Here in Port-au-Prince, it is hard to imagine what it will take to rebuild what was wiped out in seconds. The once-bustling port city is a shadow of its former self. The National Palace, which once sat expansive and regal amid its tropical gardens, is collapsed at its center. Chapels that once housed worshipers and art are in ruins. Home after home has been flattened. Businesses are buried. Concrete debris blankets the streets and tent cities housing tens of thousands each have sprouted throughout the region.
Margaret Aguirre in Port-au-Prince, Haiti.
When we first arrived in Port-au-Prince, just 22 hours after the 7.0-earthquake struck, the devastation was all-consuming. Dead bodies lined the streets. Thousands upon thousands needed emergency medical care, which our team immediately began providing at a makeshift clinic outside the Villa Creole Hotel in Port-au-Prince. The area was -- and still is -- a massive disaster zone.
In the first hours and days of emergency response, it was immediately evident that the earthquake had nearly obliterated what little medical system Haiti had. Few doctors and nurses reported to work after the earthquake, an indication that many of them were probably killed. Hospitals and clinics were completely destroyed, with medicines and medical supplies crushed beneath them.
That meant that the hundreds of thousands of injured had few places to turn for help. Our first morning in Port-au-Prince, International Medical Corps started providing medical care at the Hopital De l'Universite d'etat d'Haiti -- the General Hospital as it's called -- a 700-bed facility in the city center that was badly damaged by the earthquake. An estimated 1,500 injured were sprawled on the hospital grounds, waiting for care. Many were in critical condition, hundreds needed amputations, and there was nowhere else for them to go. With no surgical capabilities, the only choice was to treat and stabilize as many people as we could with what little we had until more proper supplies arrived -- which they did within two days.
While there is a long road ahead to restore Haiti, noticeable progress has been made in just two weeks. At the request of the hospital administration, International Medical Corps is now leading patient care and operations at the General Hospital, organizing triage and acute treatment of patients and coordinating all of the NGOs that have responded. We helped create an emergency surgical facility able to perform 30 to 50 surgeries a day. We also recruited a group of Haitian medical students who are working side by side with our doctors and nurses and learning to provide emergency medical care.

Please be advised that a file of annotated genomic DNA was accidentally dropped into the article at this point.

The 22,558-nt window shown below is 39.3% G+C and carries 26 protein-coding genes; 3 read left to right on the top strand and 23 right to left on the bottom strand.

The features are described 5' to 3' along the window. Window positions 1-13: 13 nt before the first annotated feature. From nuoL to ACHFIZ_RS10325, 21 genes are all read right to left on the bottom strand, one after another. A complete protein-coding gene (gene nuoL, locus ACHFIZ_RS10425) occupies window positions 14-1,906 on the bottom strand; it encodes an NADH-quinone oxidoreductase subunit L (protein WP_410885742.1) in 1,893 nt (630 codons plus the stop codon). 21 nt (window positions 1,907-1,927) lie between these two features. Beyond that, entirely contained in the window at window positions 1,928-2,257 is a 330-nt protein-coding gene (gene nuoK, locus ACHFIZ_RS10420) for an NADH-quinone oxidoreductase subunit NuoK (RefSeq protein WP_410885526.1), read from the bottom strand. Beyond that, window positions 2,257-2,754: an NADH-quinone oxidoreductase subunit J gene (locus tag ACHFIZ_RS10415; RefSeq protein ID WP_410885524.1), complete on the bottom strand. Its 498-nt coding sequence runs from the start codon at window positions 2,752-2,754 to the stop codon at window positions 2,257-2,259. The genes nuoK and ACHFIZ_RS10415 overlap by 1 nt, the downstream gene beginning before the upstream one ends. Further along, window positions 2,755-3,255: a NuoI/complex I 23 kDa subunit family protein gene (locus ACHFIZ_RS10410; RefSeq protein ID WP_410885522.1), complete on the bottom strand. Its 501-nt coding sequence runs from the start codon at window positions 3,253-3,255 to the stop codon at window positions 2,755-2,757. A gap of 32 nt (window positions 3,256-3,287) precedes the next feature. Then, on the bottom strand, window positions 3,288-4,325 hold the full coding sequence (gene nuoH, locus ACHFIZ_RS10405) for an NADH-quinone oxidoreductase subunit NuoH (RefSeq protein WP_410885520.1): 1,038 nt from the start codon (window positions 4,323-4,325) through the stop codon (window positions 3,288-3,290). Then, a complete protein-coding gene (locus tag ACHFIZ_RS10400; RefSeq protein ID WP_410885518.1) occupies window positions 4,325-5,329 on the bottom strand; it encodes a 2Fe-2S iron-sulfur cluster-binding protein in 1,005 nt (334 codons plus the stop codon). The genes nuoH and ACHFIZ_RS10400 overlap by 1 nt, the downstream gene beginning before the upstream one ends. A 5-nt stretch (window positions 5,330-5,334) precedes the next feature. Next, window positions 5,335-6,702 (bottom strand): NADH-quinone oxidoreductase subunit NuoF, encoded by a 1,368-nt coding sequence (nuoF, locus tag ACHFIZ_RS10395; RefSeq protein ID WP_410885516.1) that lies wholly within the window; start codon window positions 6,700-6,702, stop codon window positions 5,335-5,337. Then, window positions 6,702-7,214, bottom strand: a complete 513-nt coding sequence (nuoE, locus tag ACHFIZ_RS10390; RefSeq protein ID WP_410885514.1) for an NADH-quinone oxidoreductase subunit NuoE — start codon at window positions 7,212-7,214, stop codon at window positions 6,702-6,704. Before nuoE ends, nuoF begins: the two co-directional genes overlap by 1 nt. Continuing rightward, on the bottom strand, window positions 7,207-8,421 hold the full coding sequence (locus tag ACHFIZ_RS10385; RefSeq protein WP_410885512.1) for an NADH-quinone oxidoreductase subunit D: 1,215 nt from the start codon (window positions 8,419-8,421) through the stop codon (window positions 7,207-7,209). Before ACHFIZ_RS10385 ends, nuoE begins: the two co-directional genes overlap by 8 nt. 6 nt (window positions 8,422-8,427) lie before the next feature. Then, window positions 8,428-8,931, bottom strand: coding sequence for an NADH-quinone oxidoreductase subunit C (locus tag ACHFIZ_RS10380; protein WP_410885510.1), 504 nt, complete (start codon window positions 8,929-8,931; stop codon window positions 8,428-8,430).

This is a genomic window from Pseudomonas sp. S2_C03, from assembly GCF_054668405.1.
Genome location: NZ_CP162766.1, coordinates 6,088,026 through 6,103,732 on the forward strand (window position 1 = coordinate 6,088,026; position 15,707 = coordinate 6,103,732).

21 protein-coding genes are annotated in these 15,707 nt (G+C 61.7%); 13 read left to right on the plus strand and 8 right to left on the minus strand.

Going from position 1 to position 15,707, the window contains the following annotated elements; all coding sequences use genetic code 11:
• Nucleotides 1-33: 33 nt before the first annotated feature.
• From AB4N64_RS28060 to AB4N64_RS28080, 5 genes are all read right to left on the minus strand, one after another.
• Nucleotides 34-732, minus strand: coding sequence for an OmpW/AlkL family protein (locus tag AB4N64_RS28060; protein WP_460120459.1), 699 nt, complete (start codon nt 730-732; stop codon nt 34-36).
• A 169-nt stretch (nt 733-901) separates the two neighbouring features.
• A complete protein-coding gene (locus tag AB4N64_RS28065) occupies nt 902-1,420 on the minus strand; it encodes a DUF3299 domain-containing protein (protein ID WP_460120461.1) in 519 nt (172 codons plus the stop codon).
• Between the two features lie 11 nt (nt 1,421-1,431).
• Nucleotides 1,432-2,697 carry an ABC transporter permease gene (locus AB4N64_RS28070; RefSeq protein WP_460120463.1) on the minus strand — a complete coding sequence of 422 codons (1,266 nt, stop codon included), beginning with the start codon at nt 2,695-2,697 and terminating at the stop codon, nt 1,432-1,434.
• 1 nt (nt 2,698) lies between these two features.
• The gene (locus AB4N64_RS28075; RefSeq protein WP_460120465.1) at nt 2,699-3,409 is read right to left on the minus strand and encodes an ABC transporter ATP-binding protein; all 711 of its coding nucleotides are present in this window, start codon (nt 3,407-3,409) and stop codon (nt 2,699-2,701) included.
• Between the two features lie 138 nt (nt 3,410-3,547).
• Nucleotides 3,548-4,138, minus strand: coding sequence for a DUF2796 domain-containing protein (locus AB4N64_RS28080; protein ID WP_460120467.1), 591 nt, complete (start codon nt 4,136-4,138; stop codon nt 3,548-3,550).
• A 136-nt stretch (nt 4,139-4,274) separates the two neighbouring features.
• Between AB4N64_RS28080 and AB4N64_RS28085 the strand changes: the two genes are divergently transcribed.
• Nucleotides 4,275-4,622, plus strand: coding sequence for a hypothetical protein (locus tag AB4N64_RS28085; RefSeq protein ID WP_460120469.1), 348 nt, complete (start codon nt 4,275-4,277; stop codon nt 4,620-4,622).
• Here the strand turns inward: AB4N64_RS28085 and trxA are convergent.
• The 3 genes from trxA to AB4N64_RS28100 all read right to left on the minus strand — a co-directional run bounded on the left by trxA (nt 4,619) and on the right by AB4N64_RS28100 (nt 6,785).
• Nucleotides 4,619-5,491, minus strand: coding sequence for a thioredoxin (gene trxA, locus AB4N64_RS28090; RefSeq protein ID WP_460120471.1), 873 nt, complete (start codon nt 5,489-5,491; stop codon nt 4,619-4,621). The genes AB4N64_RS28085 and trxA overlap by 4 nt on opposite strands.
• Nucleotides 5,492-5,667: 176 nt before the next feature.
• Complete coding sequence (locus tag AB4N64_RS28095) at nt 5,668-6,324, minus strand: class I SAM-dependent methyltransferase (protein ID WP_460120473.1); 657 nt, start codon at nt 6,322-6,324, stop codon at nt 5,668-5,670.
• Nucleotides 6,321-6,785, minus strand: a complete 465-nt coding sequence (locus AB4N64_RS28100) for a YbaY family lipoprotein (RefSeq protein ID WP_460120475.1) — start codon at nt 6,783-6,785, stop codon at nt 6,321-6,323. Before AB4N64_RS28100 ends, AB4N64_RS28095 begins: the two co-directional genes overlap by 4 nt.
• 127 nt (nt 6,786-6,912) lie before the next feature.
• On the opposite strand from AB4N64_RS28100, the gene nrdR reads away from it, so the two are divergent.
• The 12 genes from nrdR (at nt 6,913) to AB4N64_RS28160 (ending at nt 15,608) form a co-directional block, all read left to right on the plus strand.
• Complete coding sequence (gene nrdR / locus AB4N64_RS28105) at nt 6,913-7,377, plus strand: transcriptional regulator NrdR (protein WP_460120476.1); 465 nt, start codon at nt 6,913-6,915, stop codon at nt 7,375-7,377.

Outside Port-au-Prince, a dozen International Medical Corps mobile medical units are now working in Petit-Goave, Grande Goave, Petionville, Boloise, Carrefour, Jacmal, Gressier, and Miragoane to reach those who have little access to medical care.
International Medical Corps team
We estimate that our teams are now treating roughly 1,000 people every day. In the thousands we've treated, I have encountered story after story of survival and perseverance.
I met a miraculous five-year-old boy, Monley, who survived eight days buried beneath his home. One of our doctors intercepted Monley on the roadside, just after his uncle rescued him from the rubble, and rushed him to the General Hospital. He was severely dehydrated and emaciated, but amazingly unscathed. Our team gave him an IV, water, juice, and a bit of rice and soon Monley was able to leave the hospital, alive to share his story.
I met a mother, Marie, who thought her daughter, Megine, was crushed when their home came down around her. Two days later, they found Megine and brought her right to our clinic at the General Hospital where Marie had received care herself just days earlier.
I met a dancer with the National Ballet of Haiti. Sadly, her leg needed to be amputated below the knee, but she swears that she will dance again.
These people are Haiti's future. And we are committed to working with them to rebuild Haiti, to make their health care system stronger and better than what it was before. Our mission from relief to self-reliance has never been more clear or important to me after my time in Port-au-Prince. There is a long way to go, but we will continue to make progress, little by little, toward Haiti's self-reliance.
Text HAITI to 85944 to donate $10 to help International Medical Corps' efforts in Haiti or visit www.imcworldwide.org.